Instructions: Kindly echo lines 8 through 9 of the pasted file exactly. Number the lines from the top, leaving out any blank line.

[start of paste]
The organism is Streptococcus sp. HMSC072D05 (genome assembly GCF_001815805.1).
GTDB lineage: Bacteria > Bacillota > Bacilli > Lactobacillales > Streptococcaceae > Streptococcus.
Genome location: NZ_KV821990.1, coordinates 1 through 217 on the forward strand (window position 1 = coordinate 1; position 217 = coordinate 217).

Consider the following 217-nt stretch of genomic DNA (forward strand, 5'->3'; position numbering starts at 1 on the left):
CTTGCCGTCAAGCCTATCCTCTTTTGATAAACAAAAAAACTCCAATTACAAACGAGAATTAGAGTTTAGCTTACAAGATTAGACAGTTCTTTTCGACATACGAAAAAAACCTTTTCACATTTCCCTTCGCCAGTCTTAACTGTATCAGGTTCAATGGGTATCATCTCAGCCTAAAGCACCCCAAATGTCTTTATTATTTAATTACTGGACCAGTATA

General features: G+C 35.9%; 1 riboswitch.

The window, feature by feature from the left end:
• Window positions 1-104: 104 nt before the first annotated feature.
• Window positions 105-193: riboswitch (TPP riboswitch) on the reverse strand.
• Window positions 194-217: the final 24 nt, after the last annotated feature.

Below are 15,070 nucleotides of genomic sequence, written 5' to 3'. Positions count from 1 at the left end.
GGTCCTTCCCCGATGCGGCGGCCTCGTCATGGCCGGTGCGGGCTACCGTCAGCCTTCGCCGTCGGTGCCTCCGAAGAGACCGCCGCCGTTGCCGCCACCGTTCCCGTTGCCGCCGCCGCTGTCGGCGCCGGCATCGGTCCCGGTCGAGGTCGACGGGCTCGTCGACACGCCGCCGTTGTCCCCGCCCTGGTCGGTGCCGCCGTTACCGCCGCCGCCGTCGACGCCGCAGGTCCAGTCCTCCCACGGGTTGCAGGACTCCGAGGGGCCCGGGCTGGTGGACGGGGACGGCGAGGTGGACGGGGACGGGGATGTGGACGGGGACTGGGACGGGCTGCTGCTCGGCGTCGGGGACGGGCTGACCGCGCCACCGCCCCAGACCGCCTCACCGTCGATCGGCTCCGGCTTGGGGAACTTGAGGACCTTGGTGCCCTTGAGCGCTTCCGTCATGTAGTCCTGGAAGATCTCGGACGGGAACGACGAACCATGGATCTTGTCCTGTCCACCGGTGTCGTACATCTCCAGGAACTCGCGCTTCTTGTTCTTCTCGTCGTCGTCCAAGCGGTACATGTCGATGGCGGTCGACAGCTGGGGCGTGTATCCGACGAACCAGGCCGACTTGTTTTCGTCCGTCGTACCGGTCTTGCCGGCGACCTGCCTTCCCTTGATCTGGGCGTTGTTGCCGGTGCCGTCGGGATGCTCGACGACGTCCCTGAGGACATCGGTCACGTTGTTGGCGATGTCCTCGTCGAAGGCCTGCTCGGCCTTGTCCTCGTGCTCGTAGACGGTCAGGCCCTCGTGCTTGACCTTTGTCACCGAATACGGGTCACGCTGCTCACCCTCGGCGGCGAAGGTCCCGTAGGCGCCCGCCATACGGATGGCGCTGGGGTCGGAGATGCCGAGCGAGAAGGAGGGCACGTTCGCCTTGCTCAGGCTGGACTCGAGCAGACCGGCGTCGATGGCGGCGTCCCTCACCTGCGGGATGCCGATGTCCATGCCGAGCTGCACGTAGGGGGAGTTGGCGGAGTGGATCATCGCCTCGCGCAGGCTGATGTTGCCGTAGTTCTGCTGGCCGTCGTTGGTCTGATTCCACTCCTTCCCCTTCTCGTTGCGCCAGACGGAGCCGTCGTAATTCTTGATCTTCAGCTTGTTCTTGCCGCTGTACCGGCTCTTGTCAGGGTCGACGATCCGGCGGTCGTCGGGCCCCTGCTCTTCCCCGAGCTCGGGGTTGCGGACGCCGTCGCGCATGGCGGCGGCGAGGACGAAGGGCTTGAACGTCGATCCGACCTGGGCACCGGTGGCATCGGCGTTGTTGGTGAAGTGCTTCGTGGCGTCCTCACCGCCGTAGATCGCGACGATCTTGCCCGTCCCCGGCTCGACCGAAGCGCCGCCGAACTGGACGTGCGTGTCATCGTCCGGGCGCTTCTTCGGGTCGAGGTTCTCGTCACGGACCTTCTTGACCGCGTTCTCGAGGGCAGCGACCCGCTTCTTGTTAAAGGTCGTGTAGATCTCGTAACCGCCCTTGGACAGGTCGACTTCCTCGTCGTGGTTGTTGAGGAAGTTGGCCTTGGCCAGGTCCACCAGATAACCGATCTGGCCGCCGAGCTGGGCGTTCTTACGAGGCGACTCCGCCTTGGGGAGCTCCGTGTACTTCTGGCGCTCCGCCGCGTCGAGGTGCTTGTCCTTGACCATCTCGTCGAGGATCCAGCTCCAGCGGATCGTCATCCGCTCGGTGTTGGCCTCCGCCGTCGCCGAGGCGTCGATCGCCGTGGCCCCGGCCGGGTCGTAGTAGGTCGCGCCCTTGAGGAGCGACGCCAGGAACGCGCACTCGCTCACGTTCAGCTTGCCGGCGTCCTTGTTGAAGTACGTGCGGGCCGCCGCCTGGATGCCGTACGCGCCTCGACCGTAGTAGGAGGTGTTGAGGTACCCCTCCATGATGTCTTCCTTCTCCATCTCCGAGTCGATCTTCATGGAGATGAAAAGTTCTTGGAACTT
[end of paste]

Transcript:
• Window positions 1-104: 104 nt before the first annotated feature.
• Window positions 105-193: riboswitch (TPP riboswitch) on the reverse strand.